Please use this identifier to cite or link to this item: http://ktisis.cut.ac.cy/handle/10488/9537
Title: The secret role of microRNAs in cancer stem cell development and potential therapy: A Notch-pathway approach
Authors: Prokopi, Marianna 
Kousparou, Christina 
Epenetos, Agamemnon Anthony 
Keywords: Cancer stem cells;Cancer therapeutics;MicroRNAs;miRNA therapeutics;Notch signaling
Category: Clinical Medicine
Field: Medical and Health Sciences
Issue Date: 1-Feb-2015
Publisher: Frontiers Research Foundation
Source: Frontiers in Oncology, 2015, Volume 4, Issue FEB, Article number 389
metadata.dc.doi: 10.3389/fonc.2014.00389
Abstract: MicroRNAs (miRNAs) have been implicated in the development of some if not all cancer types and have been identified as attractive targets for prognosis, diagnosis, and therapy of the disease. miRNAs are a class of small non-coding RNAs (20-22 nt in length) that bind imperfectly to the 3'-untranslated region of target mRNA regulating gene expression. Aberrantly expressed miRNAs in cancer, sometimes known as oncomiRNAs, have been shown to play a major role in oncogenesis, metastasis, and drug resistance. Amplification of oncomiRNAs during cancer development correlates with the silencing of tumor suppressor genes; on the other hand, down-regulation of miRNAs has also been observed in cancer and cancer stem cells (CSCs). In both cases, miRNA regulation is inversely correlated with cancer progression. Growing evidence indicates that miRNAs are also involved in the metastatic process by either suppressing or promoting metastasis-related genes leading to the reduction or activation of cancer cell migration and invasion processes. In particular, circulating miRNAs (vesicle-encapsulated or non-encapsulated) have significant effects on tumorigenesis: membrane-particles, apoptotic bodies, and exosomes have been described as providers of a cell-to-cell communication system transporting oncogenic miRNAs from tumors to neighboring cells and distant metastatic sites. It is hypothesized that miRNAs control cancer development in a traditional manner, by regulating signaling pathways and factors. In addition, recent developments indicate a non-conventional mechanism of cancer regulation by stem cell reprograming via a regulatory network consisting of miRNAs and Wnt/ß-catenin, Notch, and Hedgehog signaling pathways, all of which are involved in controlling stem cell functions of CSCs. In this review, we focus on the role of miRNAs in the Notch-pathway and how they regulate CSC self-renewal, differentiation and tumorigenesis by direct/indirect targeting of the Notch-pathway.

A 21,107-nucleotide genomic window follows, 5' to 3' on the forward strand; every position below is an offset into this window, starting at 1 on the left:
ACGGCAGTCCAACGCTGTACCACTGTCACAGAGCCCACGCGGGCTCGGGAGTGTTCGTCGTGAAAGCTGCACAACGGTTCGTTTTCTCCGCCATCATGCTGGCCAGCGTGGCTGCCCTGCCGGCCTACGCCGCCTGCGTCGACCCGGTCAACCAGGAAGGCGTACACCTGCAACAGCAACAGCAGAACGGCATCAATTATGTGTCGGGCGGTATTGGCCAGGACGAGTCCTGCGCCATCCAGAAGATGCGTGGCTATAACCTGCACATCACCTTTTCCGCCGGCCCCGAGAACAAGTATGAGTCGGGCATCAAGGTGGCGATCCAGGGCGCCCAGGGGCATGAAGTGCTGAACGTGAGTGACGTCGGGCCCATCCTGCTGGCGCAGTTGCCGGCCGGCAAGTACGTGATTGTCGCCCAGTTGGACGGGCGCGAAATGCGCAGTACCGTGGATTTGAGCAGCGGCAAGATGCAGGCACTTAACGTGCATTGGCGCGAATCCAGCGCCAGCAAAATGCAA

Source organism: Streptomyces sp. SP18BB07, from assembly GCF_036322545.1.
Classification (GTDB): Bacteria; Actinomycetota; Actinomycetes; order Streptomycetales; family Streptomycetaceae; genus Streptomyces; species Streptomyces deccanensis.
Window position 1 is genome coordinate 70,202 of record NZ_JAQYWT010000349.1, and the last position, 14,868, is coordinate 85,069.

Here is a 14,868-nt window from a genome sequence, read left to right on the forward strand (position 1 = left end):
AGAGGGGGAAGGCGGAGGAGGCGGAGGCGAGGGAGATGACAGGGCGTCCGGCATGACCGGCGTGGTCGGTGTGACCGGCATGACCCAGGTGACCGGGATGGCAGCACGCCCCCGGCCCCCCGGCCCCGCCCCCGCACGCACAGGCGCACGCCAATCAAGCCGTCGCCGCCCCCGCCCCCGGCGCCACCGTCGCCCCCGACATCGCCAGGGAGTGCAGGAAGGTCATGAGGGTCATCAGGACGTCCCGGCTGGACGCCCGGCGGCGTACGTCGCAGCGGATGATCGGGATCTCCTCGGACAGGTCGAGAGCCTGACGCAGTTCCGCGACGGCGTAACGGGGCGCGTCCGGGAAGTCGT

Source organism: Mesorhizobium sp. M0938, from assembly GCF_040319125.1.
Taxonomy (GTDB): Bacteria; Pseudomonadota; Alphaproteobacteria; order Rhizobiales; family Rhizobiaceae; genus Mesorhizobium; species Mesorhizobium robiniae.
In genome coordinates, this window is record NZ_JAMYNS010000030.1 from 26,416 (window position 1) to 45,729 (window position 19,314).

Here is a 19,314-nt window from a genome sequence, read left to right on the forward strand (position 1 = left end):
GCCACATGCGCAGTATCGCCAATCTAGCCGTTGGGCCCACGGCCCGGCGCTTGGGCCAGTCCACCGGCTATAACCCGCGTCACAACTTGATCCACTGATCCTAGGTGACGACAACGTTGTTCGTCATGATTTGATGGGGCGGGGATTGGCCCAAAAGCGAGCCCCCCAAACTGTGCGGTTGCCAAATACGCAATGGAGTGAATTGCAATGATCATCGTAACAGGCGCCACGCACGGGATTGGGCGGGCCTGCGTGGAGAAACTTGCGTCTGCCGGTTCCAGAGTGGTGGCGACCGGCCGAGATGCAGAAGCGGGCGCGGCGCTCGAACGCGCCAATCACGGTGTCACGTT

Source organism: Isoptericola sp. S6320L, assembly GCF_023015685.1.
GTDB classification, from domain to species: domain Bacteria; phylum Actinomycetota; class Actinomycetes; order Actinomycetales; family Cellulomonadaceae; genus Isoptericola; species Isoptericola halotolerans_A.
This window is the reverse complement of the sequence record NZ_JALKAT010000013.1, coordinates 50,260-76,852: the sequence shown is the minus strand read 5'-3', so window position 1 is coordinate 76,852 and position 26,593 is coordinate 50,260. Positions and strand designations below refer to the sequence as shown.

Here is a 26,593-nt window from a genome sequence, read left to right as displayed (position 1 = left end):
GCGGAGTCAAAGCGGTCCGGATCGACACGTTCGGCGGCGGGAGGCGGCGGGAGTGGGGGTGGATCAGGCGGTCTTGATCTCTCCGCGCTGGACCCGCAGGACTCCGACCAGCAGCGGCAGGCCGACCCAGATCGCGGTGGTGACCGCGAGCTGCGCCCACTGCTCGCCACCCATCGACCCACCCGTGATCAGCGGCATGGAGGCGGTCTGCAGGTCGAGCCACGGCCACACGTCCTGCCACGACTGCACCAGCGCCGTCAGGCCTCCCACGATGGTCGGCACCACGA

URI: http://ktisis.cut.ac.cy/handle/10488/9537
ISSN: 2234943X
Rights: © 2015 Prokopi, Kousparou and Epenetos.
Type: Article
Appears in Collections:Άρθρα/Articles

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